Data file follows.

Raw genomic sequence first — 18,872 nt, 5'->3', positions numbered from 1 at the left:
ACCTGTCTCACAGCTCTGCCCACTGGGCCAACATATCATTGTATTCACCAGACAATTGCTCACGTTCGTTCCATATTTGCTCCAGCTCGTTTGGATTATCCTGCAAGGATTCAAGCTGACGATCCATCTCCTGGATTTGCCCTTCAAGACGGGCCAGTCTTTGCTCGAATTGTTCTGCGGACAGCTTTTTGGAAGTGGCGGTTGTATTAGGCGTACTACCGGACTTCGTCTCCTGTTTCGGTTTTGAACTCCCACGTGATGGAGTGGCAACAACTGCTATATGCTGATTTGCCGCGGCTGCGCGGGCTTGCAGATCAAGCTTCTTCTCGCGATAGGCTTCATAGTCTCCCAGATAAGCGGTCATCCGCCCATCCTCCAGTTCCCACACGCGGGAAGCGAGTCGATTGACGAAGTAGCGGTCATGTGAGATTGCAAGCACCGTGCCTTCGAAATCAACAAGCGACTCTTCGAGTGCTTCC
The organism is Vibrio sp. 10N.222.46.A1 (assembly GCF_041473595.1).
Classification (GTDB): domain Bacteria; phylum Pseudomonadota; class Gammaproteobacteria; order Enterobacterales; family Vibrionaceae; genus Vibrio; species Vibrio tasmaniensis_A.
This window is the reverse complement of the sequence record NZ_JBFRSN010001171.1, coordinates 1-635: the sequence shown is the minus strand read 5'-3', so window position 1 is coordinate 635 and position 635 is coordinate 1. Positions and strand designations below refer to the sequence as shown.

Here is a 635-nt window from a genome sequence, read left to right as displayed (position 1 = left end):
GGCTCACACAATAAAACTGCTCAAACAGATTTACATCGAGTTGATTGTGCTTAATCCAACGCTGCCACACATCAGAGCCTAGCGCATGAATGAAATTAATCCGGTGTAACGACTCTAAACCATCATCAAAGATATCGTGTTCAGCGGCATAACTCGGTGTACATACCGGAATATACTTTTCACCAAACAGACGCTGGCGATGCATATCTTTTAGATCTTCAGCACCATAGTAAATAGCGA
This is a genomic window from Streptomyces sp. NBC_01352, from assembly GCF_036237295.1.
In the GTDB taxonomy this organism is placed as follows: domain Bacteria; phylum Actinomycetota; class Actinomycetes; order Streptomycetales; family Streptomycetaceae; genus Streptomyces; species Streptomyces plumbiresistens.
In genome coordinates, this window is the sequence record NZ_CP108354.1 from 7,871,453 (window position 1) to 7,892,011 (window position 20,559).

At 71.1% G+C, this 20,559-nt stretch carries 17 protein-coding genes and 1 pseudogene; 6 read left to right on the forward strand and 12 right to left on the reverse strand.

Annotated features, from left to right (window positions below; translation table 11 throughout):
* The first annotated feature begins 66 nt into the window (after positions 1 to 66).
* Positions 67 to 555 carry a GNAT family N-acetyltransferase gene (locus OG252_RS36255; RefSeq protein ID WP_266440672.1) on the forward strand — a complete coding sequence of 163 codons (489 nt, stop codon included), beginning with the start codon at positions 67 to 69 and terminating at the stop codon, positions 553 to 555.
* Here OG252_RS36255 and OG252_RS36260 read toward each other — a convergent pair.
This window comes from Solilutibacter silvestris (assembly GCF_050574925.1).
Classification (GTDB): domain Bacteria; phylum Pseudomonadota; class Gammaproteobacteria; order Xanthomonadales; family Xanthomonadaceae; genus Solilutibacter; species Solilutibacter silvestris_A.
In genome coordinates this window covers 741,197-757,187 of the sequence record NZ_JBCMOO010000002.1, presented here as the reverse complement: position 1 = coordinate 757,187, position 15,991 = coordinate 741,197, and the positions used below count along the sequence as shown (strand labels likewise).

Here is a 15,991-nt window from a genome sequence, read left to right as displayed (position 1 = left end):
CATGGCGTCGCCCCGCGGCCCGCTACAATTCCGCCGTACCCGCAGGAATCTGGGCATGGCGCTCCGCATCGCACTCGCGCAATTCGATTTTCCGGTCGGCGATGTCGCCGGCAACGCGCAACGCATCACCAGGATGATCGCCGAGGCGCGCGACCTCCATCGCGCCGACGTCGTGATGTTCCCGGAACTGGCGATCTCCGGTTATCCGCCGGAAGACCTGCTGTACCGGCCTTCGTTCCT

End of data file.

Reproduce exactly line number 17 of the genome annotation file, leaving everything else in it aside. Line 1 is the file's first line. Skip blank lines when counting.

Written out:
Classification (GTDB): domain Bacteria; phylum Pseudomonadota; class Gammaproteobacteria; order Xanthomonadales; family Xanthomonadaceae; genus Solilutibacter; species Solilutibacter silvestris_A.